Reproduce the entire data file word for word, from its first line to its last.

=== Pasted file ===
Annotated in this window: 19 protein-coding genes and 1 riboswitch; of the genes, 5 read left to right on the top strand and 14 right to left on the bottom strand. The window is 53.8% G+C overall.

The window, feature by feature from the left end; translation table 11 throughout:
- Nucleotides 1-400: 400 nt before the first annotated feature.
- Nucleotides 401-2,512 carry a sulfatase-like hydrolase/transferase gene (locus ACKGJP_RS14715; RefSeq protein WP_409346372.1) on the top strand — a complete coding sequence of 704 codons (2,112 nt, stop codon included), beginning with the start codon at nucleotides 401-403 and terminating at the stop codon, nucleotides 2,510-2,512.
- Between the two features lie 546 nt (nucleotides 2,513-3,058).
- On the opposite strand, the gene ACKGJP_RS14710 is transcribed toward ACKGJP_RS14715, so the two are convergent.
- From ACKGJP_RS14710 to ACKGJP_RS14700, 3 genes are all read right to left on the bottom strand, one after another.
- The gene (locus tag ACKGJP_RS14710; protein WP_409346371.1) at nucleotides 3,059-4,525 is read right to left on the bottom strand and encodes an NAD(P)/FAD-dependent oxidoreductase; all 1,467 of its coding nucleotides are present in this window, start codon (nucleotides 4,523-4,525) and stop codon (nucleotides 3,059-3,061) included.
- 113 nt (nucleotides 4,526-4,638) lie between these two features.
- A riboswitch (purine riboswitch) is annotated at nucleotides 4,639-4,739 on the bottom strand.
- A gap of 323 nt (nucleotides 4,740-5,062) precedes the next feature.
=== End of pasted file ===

Annotated in this window: 19 protein-coding genes and 1 riboswitch; of the genes, 5 read left to right on the top strand and 14 right to left on the bottom strand. The window is 53.8% G+C overall.

The window, feature by feature from the left end; translation table 11 throughout:
- Nucleotides 1-400: 400 nt before the first annotated feature.
- Nucleotides 401-2,512 carry a sulfatase-like hydrolase/transferase gene (locus ACKGJP_RS14715; RefSeq protein WP_409346372.1) on the top strand — a complete coding sequence of 704 codons (2,112 nt, stop codon included), beginning with the start codon at nucleotides 401-403 and terminating at the stop codon, nucleotides 2,510-2,512.
- Between the two features lie 546 nt (nucleotides 2,513-3,058).
- On the opposite strand, the gene ACKGJP_RS14710 is transcribed toward ACKGJP_RS14715, so the two are convergent.
- From ACKGJP_RS14710 to ACKGJP_RS14700, 3 genes are all read right to left on the bottom strand, one after another.
- The gene (locus tag ACKGJP_RS14710; protein WP_409346371.1) at nucleotides 3,059-4,525 is read right to left on the bottom strand and encodes an NAD(P)/FAD-dependent oxidoreductase; all 1,467 of its coding nucleotides are present in this window, start codon (nucleotides 4,523-4,525) and stop codon (nucleotides 3,059-3,061) included.
- 113 nt (nucleotides 4,526-4,638) lie between these two features.
- A riboswitch (purine riboswitch) is annotated at nucleotides 4,639-4,739 on the bottom strand.
- A gap of 323 nt (nucleotides 4,740-5,062) precedes the next feature.